The critical issue common to these six appeals is whether a prior felony conviction, based upon a guilty plea which was entered without the defendant having been advised by the court of the specific constitutional rights being waived by that plea, may constitute a predicate felony for the purpose of sentencing the defendant as a second felony offender. In each case, the People have sought an increased sentence of imprisonment under section 70.06 of the Penal Law, which authorizes harsher penalties for second felony offenders. Each defendant has challenged the use of his respective prior felony conviction alleging a defective guilty plea.
At the outset, it should be stated that the procedure to be followed for determining whether a defendant is a second felony offender is set forth in CPL 400.21. This section places upon the People the burden of proving beyond a reasonable doubt the existence of the previous felony conviction (CPL 400.21, subd 7, par [a]), but not its constitutionality. Once the fact of the prior conviction has been established, it is then incumbent upon the defendant to allege and prove the facts underlying the claim that the conviction was unconstitutionally obtained (CPL 400.21, subd 7, par [b]).
Upon reviewing the records on these appeals, we conclude, for the reasons stated, that the defendants, with the
A conviction obtained in violation of one's constitutional rights may not be used to enhance punishment for another offense. (Burgett v Texas, 389 U.S. 109, 115.) Consistent with that principle, CPL 400.21 (subd 7, par [b]) provides that "[a] previous conviction * * * which was obtained in violation of the rights of the defendant under the applicable provisions of the constitution of the United States must not be counted in determining whether the defendant has been subjected to a predicate felony conviction." Likewise, this court has on numerous occasions repeated that "an alleged second or third felony offender could question the validity of the predicate conviction at the time he was resentenced." (People v Wilkins, 28 N.Y.2d 213, 218; see, also, People v Jones, 17 N.Y.2d 404; People v Machado, 17 N.Y.2d 440.)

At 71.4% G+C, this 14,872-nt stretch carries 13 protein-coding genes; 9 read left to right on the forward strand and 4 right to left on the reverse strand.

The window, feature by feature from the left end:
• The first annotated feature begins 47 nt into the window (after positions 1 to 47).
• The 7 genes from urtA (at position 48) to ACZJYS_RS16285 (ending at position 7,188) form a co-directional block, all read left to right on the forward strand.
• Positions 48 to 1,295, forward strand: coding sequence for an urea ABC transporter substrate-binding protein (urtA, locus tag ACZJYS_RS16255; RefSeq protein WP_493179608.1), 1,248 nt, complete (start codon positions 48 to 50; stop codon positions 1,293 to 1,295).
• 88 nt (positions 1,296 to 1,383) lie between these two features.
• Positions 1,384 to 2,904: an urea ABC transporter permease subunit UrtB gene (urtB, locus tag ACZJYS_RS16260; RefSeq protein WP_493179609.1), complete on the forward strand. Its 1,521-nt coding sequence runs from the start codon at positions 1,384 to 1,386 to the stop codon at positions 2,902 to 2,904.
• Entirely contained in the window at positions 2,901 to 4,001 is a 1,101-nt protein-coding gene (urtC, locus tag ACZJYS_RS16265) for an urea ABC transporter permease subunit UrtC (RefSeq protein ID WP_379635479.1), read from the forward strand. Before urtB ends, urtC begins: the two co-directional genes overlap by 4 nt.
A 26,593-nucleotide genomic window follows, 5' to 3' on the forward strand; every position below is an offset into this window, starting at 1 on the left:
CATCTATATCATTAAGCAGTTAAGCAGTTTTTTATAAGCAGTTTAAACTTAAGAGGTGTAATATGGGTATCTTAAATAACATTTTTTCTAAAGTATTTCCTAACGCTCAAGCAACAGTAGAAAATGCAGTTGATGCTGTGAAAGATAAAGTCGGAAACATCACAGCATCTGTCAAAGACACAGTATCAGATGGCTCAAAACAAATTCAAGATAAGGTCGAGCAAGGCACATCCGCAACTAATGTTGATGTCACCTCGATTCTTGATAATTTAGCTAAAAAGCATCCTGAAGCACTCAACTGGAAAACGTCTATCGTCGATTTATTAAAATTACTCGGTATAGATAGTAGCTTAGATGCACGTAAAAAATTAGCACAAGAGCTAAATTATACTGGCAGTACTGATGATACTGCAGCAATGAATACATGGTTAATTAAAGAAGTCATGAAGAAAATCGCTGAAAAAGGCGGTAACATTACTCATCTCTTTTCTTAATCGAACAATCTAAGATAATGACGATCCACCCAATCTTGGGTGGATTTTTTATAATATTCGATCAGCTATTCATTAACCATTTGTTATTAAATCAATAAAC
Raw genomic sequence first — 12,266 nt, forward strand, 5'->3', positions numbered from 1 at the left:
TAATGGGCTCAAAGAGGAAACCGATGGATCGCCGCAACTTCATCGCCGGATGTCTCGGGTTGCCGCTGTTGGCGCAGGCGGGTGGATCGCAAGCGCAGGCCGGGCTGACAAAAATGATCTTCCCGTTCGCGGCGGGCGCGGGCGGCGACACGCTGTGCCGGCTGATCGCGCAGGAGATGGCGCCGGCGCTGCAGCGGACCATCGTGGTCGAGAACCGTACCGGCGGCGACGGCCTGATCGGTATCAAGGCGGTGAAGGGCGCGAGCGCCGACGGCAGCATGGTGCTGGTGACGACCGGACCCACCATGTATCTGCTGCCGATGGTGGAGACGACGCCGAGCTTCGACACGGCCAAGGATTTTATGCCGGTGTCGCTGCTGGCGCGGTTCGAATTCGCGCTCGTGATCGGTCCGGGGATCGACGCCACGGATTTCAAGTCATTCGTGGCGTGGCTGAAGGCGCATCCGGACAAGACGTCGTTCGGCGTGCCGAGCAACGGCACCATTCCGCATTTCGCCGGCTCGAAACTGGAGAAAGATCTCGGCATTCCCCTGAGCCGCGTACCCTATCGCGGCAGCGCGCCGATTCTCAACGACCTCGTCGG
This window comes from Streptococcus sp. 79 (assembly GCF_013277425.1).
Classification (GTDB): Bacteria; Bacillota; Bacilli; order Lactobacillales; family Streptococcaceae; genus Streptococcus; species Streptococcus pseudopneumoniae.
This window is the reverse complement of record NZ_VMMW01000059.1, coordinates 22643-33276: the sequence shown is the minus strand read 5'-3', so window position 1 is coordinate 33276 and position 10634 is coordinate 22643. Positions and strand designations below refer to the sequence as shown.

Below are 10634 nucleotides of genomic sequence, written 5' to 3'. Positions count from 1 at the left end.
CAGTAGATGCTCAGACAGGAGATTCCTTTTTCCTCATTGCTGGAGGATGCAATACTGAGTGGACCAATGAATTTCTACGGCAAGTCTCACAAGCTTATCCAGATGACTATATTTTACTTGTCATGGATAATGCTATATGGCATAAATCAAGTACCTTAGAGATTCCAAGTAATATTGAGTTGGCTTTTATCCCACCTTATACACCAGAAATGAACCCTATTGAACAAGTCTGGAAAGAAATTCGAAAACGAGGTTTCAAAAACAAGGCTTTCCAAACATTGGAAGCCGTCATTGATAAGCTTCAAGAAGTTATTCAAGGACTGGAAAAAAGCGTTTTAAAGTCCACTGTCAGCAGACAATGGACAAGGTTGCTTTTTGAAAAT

But this court has never held, and we refuse to so hold now, that a predicate conviction upon a guilty plea is invalid solely because the Trial Judge failed to specifically enumerate all the rights to which the defendant was entitled and to elicit from him or her a list of detailed waivers before accepting the guilty plea. There is no requirement for a "uniform mandatory catechism of pleading defendants." (People v Nixon, 21 N.Y.2d 338, 353.) Though a rigorous and detailed colloquy may be appropriate in certain instances, under most ordinary circumstances such questioning by the Trial Judge would be an unnecessary formalism. The seriousness of the crime, the competency, experience and actual participation by counsel, the rationality of the "plea bargain", and the pace of the proceedings in the particular criminal court are among the many factors which the Trial Judge must consider in exercising discretion. (People v Nixon, supra, at p 353.) But as we have emphasized on a previous occasion, "there is no requirement that the Judge conduct a pro forma inquisition in